Inside the Saints draft strategy with GM Mickey Loomis

As is customary, Saints general manager Mickey Loomis is holding most of his Draft Day cards close to the vest, but he is admitting the Black and Gold is mulling over the possibility of acquiring an heir apparent for Drew Brees.

Derick E. Hingle / USA TODAY Sports

As is customary, Saints general manager Mickey Loomis is holding most of his Draft Day cards close to the vest, but he is admitting the Black and Gold is mulling over the possibility of acquiring an heir apparent for Drew Brees.

New Orleans' offense, with Brees at the helm, has long been the Saints' strength. It's now quite the veteran group, shall we say, but Loomis contends that gives him no pause.

"I'm not concerned about the age of our offense. I'm concerned about the performance of our offense, and it's been pretty darn good," Loomis said in his pre-Draft Day media address. "If you're asking me if I'm going to trade out our offense for a younger one, no, I'm not."

However the Saints are looking at bringing in younger pieces and grooming them for the future. Loomis says he's pleased with what backup quarterbacks Luke McCown and Ryan Griffin have shown, but he is certainly keeping an eye on a quarterback-rich draft that could produce an eventual successor to 35-year-old Brees.

"We pay attention to that because you want to have someone in the wings who could step up and play for you," Loomis said. "I wouldn't say it's at the forefront of our minds, and yet we do recognize Drew's age. But if you talk to Drew, he's going to play a lot longer, so that's encouraging."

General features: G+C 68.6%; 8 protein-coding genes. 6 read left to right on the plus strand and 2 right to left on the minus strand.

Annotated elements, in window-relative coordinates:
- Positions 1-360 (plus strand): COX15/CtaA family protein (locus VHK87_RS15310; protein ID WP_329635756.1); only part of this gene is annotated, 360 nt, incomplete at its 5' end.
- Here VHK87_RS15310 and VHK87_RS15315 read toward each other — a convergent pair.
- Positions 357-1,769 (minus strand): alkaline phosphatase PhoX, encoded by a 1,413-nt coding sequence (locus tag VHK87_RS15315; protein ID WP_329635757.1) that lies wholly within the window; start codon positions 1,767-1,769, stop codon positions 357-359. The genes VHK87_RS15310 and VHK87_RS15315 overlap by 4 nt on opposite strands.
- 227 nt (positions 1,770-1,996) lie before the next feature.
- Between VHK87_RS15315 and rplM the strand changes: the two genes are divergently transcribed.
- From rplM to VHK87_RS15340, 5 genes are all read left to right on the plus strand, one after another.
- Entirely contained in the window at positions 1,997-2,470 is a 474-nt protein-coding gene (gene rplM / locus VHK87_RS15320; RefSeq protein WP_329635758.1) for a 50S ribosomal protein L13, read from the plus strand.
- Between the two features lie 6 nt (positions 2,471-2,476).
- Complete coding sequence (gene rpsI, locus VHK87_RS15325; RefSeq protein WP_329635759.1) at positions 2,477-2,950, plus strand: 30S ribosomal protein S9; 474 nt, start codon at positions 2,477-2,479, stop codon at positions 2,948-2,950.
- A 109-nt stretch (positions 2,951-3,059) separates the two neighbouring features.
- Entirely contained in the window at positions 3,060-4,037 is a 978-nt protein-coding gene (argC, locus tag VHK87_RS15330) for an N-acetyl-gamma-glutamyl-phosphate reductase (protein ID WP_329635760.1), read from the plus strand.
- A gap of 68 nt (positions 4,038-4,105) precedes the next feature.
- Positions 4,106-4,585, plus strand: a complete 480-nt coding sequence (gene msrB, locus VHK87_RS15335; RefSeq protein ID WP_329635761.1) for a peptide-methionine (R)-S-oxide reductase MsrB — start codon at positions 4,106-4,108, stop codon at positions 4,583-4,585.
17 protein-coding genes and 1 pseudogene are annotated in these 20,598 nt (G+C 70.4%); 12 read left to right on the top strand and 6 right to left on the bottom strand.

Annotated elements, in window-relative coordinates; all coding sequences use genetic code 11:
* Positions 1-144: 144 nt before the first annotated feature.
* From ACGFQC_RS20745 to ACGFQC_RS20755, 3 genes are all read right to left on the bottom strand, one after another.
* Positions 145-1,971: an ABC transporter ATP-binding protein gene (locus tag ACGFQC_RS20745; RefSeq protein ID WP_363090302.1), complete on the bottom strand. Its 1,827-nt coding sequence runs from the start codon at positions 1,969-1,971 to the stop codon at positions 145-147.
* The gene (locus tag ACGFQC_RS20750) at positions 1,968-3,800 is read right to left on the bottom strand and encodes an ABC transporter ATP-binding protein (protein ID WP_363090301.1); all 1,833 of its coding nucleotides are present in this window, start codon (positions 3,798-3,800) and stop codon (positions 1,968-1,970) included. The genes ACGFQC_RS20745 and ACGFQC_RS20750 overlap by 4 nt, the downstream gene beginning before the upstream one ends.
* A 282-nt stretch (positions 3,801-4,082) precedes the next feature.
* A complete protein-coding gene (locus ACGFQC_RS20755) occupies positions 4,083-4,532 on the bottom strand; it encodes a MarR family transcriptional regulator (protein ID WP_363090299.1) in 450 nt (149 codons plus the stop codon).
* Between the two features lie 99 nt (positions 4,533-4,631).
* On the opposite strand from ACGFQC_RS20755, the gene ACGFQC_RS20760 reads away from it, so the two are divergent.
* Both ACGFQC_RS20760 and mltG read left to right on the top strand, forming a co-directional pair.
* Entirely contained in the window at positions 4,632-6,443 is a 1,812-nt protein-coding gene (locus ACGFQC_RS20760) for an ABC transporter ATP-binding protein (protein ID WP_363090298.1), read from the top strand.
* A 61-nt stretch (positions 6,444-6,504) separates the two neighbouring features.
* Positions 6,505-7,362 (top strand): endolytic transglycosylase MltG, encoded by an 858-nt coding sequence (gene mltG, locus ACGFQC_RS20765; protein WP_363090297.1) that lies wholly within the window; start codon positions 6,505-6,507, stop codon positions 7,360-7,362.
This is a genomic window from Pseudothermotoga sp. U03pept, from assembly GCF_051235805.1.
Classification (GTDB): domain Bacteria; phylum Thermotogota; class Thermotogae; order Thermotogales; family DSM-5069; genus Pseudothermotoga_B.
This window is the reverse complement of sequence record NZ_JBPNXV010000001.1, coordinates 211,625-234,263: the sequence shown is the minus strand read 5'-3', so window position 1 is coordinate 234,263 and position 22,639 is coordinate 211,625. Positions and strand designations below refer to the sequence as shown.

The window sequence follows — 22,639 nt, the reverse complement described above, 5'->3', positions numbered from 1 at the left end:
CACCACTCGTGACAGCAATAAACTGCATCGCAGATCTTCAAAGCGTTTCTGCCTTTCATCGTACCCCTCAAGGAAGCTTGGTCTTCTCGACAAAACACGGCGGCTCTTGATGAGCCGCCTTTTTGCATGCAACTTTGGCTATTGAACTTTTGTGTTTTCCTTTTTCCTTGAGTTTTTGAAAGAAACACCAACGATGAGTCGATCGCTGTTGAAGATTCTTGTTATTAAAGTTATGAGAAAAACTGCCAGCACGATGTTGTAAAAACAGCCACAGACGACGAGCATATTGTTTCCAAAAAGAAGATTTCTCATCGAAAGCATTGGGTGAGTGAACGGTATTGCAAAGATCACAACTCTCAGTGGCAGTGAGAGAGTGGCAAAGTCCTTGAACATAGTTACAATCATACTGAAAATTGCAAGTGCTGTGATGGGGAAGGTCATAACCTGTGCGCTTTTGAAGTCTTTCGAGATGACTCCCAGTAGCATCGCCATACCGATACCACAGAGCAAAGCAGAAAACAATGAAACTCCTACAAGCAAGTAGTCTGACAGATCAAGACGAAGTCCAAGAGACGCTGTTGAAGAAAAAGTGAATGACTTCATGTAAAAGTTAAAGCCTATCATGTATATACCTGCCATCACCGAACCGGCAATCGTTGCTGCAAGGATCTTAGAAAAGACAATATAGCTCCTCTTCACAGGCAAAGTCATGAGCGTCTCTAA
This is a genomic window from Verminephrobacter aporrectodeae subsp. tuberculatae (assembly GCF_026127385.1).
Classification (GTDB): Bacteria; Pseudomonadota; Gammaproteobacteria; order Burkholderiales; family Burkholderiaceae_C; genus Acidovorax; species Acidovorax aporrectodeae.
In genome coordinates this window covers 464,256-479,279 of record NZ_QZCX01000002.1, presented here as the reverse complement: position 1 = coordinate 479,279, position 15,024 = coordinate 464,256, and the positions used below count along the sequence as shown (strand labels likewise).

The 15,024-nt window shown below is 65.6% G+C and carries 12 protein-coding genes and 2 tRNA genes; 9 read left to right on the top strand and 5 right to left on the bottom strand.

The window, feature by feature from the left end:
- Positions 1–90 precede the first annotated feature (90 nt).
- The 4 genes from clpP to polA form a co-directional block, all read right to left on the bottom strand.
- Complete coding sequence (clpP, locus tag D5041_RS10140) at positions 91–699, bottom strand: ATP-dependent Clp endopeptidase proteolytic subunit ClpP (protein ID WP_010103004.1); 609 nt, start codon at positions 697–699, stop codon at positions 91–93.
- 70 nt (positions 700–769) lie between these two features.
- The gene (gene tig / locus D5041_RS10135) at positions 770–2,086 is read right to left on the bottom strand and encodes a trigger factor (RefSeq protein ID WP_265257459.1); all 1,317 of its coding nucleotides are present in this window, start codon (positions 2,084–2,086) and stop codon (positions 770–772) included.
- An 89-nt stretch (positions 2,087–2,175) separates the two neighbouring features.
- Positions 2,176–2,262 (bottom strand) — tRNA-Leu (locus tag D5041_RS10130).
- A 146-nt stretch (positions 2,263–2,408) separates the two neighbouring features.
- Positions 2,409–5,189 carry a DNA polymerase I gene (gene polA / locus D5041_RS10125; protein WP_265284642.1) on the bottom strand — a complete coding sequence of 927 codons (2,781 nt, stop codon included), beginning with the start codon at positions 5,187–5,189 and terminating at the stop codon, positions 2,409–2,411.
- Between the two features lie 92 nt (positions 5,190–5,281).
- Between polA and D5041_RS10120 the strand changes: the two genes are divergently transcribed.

New Orleans parted ways this off season with veteran center Brian De La Puente. Undrafted free agent Tim Lelito is a possible replacement after logging a year of NFL experience with the Saints after his time at Grand Valley State, but Loomis says the center position is a task an intelligent and mentally quick rookie could also handle, given the pieces around him.

"With two veteran guards in Jahri (Evans) and Ben (Grubbs), that makes it easier on a center," Loomis said. "With a quarterback like Drew who does a lot of the identifications and makes a lot of the calls, that makes it easier on a center, so it's definitely possible. It's probably easier with our team than with some others."

In all likelihood, the Saints will probably address more pressing roster holes before looking at center and backup quarterback.

The departure of Lance Moore and the age of Marques Colston could equate to an early play for a wide receiver for the Black and Gold, preferably one that can also return kicks and punts, given the exit of Darren Sproles.

Keep in mind, the Black and Gold should get some competition depth back at that position in training camp, now that Joe Morgan and Nick Toon are healthy. They'll be hungry to make an impact and prove themselves after being sidelined with injuries. The Saints have also invited back practice squad receiver Andy Tanner for another shot at a roster spot.

Defense will also be a priority: the need for more depth at cornerback and linebacker could be what the Saints address before anything else.  

"We've had a successful offense and we've struggled on defense at times," Loomis said. "Obviously when you're going into the Draft and you've had one side of the ball that's struggled versus the other side, you look to that side of the ball."

It would also be hard for the Black and Gold to pass up a promising pass rusher to complement Cam Jordan and Junior Galette.

In the end, the Saints will likely adhere to their policy of selecting the best player available. Loomis and his staff are confident they've done their homework, both behind the scenes and in person.

The Saints used 29 out of 30 allowed pre-Draft visits and interviewed 60 players at the NFL Combine.